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Elections Fears? At Least Taxes Can Be Quantified, Goldman Says

Felice Maranz

(Bloomberg) -- There are a lot of unknowns surrounding the 2020 U.S. presidential election. The effect of possible changes in tax law isn’t one of them, according to Goldman Sachs.

“The impact of corporate tax rates on S&P 500 earnings can be quantified,” strategist David Kostin and others wrote in a note listing candidates who’ve proposed rolling back the 2017 corporate tax cut, including Elizabeth Warren, Bernie Sanders, Pete Buttigieg and Joe Biden.

Effective tax rates dropping for the median S&P 500 company to 19% in 2018 from 27% in 2017 translated into $13 of earnings per share for the S&P 500, they said. Since every percentage point increase in effective tax rates would mean a roughly 1% decrease in S&P 500 earnings per share, raising rates back to 26% from 18% would slash Goldman’s 2021 S&P 500 profits estimate by $21, to $164 -- if legislation were to apply retroactively to the start of 2021.

That includes an $18 reduction directly from a higher tax rate and $3 from reversing the firm’s calculations for how much lower taxes had helped U.S. GDP growth in 2018.

Worries may be further eased with another observation Goldman made: “Investors should discount the likelihood that policies can actually be adopted,” Kostin said. “Recent history has shown that U.S. equities react more to policy implementation than election outcomes,” he added, noting that prediction markets now imply “a 20% probability of Democratic sweep and a 10% likelihood of a Republican sweep.”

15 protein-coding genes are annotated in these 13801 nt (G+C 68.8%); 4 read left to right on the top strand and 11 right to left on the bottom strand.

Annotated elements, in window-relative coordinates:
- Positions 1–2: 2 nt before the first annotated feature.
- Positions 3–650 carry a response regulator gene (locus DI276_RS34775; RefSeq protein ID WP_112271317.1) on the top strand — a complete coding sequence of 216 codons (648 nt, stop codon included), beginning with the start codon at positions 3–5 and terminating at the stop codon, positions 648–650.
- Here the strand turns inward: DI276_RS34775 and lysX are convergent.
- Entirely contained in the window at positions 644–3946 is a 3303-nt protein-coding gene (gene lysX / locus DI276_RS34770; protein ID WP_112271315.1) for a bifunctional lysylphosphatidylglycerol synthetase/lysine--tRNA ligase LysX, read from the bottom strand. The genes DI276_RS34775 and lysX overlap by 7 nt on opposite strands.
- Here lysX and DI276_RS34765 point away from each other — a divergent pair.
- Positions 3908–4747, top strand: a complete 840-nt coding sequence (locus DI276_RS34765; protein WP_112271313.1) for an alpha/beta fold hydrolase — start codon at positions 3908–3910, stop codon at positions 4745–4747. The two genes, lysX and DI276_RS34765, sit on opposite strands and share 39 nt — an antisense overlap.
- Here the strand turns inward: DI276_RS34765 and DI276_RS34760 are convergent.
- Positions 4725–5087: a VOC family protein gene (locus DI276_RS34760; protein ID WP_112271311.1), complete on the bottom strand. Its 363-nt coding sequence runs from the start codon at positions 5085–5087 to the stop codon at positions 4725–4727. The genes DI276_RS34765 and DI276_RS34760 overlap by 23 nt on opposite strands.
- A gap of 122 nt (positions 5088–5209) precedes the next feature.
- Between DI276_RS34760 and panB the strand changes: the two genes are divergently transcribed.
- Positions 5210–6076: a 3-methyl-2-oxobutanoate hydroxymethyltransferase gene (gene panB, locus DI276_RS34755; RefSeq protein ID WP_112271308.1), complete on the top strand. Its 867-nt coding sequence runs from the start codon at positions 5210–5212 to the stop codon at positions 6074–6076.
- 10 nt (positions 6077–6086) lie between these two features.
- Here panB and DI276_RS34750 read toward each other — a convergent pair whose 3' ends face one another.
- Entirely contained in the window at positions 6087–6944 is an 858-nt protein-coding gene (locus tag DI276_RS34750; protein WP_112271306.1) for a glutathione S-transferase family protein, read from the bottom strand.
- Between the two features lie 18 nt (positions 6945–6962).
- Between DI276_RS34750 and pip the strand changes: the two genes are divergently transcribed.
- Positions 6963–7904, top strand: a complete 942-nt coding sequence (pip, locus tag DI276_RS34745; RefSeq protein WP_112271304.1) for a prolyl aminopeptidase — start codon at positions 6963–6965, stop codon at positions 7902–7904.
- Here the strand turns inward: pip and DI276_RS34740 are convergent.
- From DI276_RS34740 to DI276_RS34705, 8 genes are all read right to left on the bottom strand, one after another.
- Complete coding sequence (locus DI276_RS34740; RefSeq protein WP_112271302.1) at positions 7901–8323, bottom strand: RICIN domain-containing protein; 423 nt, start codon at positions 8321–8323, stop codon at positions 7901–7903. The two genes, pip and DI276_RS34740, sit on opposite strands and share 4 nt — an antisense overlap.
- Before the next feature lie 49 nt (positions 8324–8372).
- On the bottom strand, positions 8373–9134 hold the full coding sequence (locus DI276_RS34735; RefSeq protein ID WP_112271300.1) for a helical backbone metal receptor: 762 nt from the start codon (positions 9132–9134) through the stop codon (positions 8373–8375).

Even so, Kostin said that “few pockets of the equity market appear to be reflecting substantial policy risk.” He flagged a few industries:

Health care stocks, as they’ve “demonstrated a strong negative relationship.”Big tech, which has underperformed since July, though a “confluence of factors is likely involved.”Kostin noted both Democrats and Republicans have called for regulatory and antitrust scrutiny of Facebook Inc., Amazon.com Inc. and Alphabet Inc., while August saw a “rotation out of growth stocks and into value stocks as trade news improved and recession fears eased.”He downgraded communication services to neutral from overweight due to rising regulatory risk.Banks, which are in “an industry that has been the focus of political rhetoric but has not seen that risk reflected in share prices.”He attributed a recent rally to a “combination of better-than-expected earnings results and improved global growth sentiment.”

Based on Goldman’s earnings and valuation “sensitivities,” the current state of the race points to a probability-weighted year-end 2020 S&P 500 level of roughly 3200. The S&P 500 was around 3,063 in Friday trading.

--With assistance from Tatiana Darie.

To contact the reporter on this story: Felice Maranz in New York at fmaranz@bloomberg.net

To contact the editors responsible for this story: Catherine Larkin at clarkin4@bloomberg.net, Jennifer Bissell-Linsk

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